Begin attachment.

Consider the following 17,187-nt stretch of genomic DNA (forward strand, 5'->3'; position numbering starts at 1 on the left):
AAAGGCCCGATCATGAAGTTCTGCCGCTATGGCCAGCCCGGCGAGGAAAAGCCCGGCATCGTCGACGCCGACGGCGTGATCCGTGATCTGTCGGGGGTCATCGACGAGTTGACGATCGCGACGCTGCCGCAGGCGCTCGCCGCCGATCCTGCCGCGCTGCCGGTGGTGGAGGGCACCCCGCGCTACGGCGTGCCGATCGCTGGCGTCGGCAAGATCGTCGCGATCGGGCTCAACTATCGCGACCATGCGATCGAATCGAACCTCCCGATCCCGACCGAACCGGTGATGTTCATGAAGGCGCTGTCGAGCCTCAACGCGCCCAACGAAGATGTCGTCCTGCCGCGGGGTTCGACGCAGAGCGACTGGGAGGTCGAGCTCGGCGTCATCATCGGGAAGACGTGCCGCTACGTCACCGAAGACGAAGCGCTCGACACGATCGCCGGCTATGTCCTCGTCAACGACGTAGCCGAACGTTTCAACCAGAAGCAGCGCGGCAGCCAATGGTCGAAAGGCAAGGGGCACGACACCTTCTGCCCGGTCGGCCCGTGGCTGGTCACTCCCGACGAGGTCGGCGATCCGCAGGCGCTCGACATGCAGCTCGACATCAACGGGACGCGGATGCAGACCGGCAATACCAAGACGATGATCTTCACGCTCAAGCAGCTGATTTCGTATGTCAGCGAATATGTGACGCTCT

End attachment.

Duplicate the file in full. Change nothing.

Consider the following 17,187-nt stretch of genomic DNA (forward strand, 5'->3'; position numbering starts at 1 on the left):
AAAGGCCCGATCATGAAGTTCTGCCGCTATGGCCAGCCCGGCGAGGAAAAGCCCGGCATCGTCGACGCCGACGGCGTGATCCGTGATCTGTCGGGGGTCATCGACGAGTTGACGATCGCGACGCTGCCGCAGGCGCTCGCCGCCGATCCTGCCGCGCTGCCGGTGGTGGAGGGCACCCCGCGCTACGGCGTGCCGATCGCTGGCGTCGGCAAGATCGTCGCGATCGGGCTCAACTATCGCGACCATGCGATCGAATCGAACCTCCCGATCCCGACCGAACCGGTGATGTTCATGAAGGCGCTGTCGAGCCTCAACGCGCCCAACGAAGATGTCGTCCTGCCGCGGGGTTCGACGCAGAGCGACTGGGAGGTCGAGCTCGGCGTCATCATCGGGAAGACGTGCCGCTACGTCACCGAAGACGAAGCGCTCGACACGATCGCCGGCTATGTCCTCGTCAACGACGTAGCCGAACGTTTCAACCAGAAGCAGCGCGGCAGCCAATGGTCGAAAGGCAAGGGGCACGACACCTTCTGCCCGGTCGGCCCGTGGCTGGTCACTCCCGACGAGGTCGGCGATCCGCAGGCGCTCGACATGCAGCTCGACATCAACGGGACGCGGATGCAGACCGGCAATACCAAGACGATGATCTTCACGCTCAAGCAGCTGATTTCGTATGTCAGCGAATATGTGACGCTCT